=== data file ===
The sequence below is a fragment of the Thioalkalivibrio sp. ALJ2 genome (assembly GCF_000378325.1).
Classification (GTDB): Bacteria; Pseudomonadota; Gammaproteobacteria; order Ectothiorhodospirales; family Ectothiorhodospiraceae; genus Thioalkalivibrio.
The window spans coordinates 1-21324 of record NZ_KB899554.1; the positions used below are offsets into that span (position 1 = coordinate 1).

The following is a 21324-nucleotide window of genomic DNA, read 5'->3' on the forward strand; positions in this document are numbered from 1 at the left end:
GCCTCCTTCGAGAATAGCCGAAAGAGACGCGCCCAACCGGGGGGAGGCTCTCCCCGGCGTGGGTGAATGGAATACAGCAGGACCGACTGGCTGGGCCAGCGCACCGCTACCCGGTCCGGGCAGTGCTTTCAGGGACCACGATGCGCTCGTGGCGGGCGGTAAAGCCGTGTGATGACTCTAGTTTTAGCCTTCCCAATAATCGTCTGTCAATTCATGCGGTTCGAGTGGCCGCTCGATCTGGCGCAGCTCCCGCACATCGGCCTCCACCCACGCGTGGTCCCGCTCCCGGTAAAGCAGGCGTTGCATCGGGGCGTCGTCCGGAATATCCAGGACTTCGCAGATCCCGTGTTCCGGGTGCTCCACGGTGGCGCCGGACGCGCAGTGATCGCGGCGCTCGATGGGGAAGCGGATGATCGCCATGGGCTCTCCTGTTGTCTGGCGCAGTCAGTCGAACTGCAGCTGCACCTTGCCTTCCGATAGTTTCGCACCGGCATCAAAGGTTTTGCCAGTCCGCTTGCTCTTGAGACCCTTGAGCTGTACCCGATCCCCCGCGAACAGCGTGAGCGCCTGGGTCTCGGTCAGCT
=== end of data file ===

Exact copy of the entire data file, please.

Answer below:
The sequence below is a fragment of the Thioalkalivibrio sp. ALJ2 genome (assembly GCF_000378325.1).
Classification (GTDB): Bacteria; Pseudomonadota; Gammaproteobacteria; order Ectothiorhodospirales; family Ectothiorhodospiraceae; genus Thioalkalivibrio.
The window spans coordinates 1-21324 of record NZ_KB899554.1; the positions used below are offsets into that span (position 1 = coordinate 1).

The following is a 21324-nucleotide window of genomic DNA, read 5'->3' on the forward strand; positions in this document are numbered from 1 at the left end:
GCCTCCTTCGAGAATAGCCGAAAGAGACGCGCCCAACCGGGGGGAGGCTCTCCCCGGCGTGGGTGAATGGAATACAGCAGGACCGACTGGCTGGGCCAGCGCACCGCTACCCGGTCCGGGCAGTGCTTTCAGGGACCACGATGCGCTCGTGGCGGGCGGTAAAGCCGTGTGATGACTCTAGTTTTAGCCTTCCCAATAATCGTCTGTCAATTCATGCGGTTCGAGTGGCCGCTCGATCTGGCGCAGCTCCCGCACATCGGCCTCCACCCACGCGTGGTCCCGCTCCCGGTAAAGCAGGCGTTGCATCGGGGCGTCGTCCGGAATATCCAGGACTTCGCAGATCCCGTGTTCCGGGTGCTCCACGGTGGCGCCGGACGCGCAGTGATCGCGGCGCTCGATGGGGAAGCGGATGATCGCCATGGGCTCTCCTGTTGTCTGGCGCAGTCAGTCGAACTGCAGCTGCACCTTGCCTTCCGATAGTTTCGCACCGGCATCAAAGGTTTTGCCAGTCCGCTTGCTCTTGAGACCCTTGAGCTGTACCCGATCCCCCGCGAACAGCGTGAGCGCCTGGGTCTCGGTCAGCT